We must make the following remark: a proof, that after a certain time t1, the spheres must necessarily be mixed uniformly, whatever may be the initial distribution of states, cannot be given. This is in fact a consequence of probability theory, for any non-uniform distribution of states, no matter how improbable it may be, is still not absolutely impossible. Indeed it is clear that any individual uniform distribution, which might arise after a certain time from some particular initial state, is just as improbable as an individual non-uniform distribution; just as in the game of Lotto, any individual set of five numbers is as improbable as the set 1, 2, 3, 4, 5. It is only because there are many more uniform distributions than non-uniform ones that the distribution of states will become uniform in the course of time. One therefore cannot prove that, whatever may be the positions and velocities of the spheres at the beginning, the distributions must become uniform after a long time; rather one can only prove that infinitely many more initial states will lead to a uniform one after a definite length of time than to a non-uniform one. Loschmidt's theorem tells us only about initial states which actually lead to a very non-uniform distribution of states after a certain time t1; but it does not prove that there are not infinitely many more initial conditions that will lead to a uniform distribution after the same time. On the contrary, it follows from the theorem itself that, since there are infinitely many more uniform distributions, the number of states which lead to uniform distributions after a certain time t1, is much greater than the number that leads to non-uniform ones, and the latter are the ones that must be chosen, according to Loschmidt, in order to obtain a non-uniform distribution at t1.
— Ludwig Eduard Boltzmann
'On the Relation of a General Mechanical Theorem to the Second Law of Thermodynamics' (1877), in Stephen G. Brush (ed.), Selected Readings in Physics (1966), Vol. 2, Irreversible Processes, 191-2.
Science quotes on:  |  Entropy (41)  |  Gas (49)  |  Kinetic Theory (7)  |  Probability (105)

Quotes by others about Ludwig Eduard Boltzmann (4)

Qu'une goutee de vin tombe dans un verre d'eau; quelle que soit la loi du movement interne du liquide, nous verrons bientôt se colorer d'une teinte rose uniforme et à partir de ce moment on aura beau agiter le vase, le vin et l'eau ne partaîtront plus pouvoir se séparer. Tout cela, Maxwell et Boltzmann l'ont expliqué, mais celui qui l'a vu plus nettement, dans un livre trop peu lu parce qu'il est difficile à lire, c'est Gibbs dans ses principes de la Mécanique Statistique.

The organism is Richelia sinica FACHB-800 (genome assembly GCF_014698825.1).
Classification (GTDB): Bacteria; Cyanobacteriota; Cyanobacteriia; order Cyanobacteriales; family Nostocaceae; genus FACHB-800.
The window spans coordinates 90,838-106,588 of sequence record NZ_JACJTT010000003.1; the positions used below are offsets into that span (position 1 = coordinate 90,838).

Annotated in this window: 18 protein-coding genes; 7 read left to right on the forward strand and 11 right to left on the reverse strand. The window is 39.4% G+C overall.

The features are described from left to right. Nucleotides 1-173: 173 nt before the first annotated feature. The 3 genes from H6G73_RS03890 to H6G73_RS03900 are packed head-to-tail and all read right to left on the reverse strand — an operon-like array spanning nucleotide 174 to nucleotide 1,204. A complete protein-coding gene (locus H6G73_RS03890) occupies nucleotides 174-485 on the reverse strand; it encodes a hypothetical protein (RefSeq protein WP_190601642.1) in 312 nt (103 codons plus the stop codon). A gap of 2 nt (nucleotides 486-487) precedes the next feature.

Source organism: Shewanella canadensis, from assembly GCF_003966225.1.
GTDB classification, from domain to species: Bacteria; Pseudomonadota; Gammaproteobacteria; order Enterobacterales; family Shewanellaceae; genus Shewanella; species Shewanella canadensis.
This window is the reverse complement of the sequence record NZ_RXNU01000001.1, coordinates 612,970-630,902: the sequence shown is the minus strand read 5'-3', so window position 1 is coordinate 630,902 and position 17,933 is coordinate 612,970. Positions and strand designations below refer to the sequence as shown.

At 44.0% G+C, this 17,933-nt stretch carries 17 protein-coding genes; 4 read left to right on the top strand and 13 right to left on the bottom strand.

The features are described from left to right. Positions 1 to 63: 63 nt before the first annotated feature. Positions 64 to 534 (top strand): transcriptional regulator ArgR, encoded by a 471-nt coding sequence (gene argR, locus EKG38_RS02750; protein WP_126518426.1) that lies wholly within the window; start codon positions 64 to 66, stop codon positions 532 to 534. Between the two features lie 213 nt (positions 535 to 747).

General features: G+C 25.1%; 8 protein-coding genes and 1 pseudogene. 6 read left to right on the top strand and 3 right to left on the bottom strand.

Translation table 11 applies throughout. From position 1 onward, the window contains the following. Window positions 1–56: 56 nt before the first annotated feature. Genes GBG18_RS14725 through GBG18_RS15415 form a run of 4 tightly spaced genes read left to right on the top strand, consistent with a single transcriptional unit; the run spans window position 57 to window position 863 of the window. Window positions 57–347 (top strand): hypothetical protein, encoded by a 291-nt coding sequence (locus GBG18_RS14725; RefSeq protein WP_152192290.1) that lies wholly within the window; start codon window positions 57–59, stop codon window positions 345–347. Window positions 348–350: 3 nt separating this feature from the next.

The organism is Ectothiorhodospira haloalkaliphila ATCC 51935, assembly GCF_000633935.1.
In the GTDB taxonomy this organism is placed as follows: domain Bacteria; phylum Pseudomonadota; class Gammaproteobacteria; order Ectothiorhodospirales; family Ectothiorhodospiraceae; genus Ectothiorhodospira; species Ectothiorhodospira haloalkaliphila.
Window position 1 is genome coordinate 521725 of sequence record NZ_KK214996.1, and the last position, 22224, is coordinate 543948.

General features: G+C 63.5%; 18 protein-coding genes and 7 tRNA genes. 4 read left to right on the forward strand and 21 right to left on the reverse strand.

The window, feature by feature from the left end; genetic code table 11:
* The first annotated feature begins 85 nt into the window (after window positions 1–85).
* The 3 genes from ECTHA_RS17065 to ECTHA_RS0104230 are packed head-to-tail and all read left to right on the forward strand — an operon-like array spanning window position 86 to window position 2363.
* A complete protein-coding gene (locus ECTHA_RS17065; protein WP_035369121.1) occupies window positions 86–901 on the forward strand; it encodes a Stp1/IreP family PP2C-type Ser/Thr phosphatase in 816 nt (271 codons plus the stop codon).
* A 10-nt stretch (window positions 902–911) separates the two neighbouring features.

Let a drop of wine fall into a glass of water; whatever be the law that governs the internal movement of the liquid, we will soon see it tint itself uniformly pink and from th at moment on, however we may agitate the vessel, it appears that the wine and water can separate no more. All this, Maxwell and Boltzmann have explained, but the one who saw it in the cleanest way, in a book that is too little read because it is difficult to read, is Gibbs, in his Principles of Statistical Mechanics.
La valeur de la science. In Anton Bovier, Statistical Mechanics of Disordered Systems (2006), 3.
Science quotes on:  |  J. Willard Gibbs (7)  |  Liquid (25)  |  James Clerk Maxwell (82)  |  Statistical Mechanics (6)

It is a remarkable fact that the second law of thermodynamics has played in the history of science a fundamental role far beyond its original scope. Suffice it to mention Boltzmann’s work on kinetic theory, Planck’s discovery of quantum theory or Einstein’s theory of spontaneous emission, which were all based on the second law of thermodynamics.
From Nobel lecture, 'Time, Structure and Fluctuations', in Tore Frängsmyr and Sture Forsén (eds.), Nobel Lectures, Chemistry 1971-1980, (1993), 263.
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Boltzmann was both a wizard of a mathematician and a physicist of international renown. The magnitude of his output of scientific papers was positively unnerving. He would publish two, three, sometimes four monographs a year; each one was forbiddingly dense, festooned with mathematics, and as much as a hundred pages in length.
In 'The Bulldog: A Profile of Ludwig Boltzmann', The American Scholar (1 Jan 1999), 99.
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Newton was the greatest creative genius physics has ever seen. None of the other candidates for the superlative (Einstein, Maxwell, Boltzmann, Gibbs, and Feynman) has matched Newton’s combined achievements as theoretician, experimentalist, and mathematician. … If you were to become a time traveler and meet Newton on a trip back to the seventeenth century, you might find him something like the performer who first exasperates everyone in sight and then goes on stage and sings like an angel.
In Great Physicists (2001), 39.
Science quotes on:  |  17th Century (16)  |  Achievement (149)  |  Angel (30)  |  Candidate (3)  |  Creative (57)  |  Albert Einstein (606)  |  Experimentalist (11)  |  Richard P. Feynman (122)  |  Genius (230)  |  J. Willard Gibbs (7)  |  Match (16)  |  Mathematician (361)  |  James Clerk Maxwell (82)  |  Sir Isaac Newton (327)  |  Performer (2)  |  Physics (342)  |  Sing (25)  |  Stage (53)  |  Superlative (3)  |  Theorist (27)  |  Time Travel (3)

See also:
  • 20 Feb - short biography, births, deaths and events on date of Boltzmann's birth.
  • Boltzmann's Atom: The Great Debate That Launched A Revolution In Physics, by David Lindley. - book suggestion.

Carl Sagan Thumbnail In science it often happens that scientists say, 'You know that's a really good argument; my position is mistaken,' and then they would actually change their minds and you never hear that old view from them again. They really do it. It doesn't happen as often as it should, because scientists are human and change is sometimes painful. But it happens every day. I cannot recall the last time something like that happened in politics or religion. (1987) -- Carl Sagan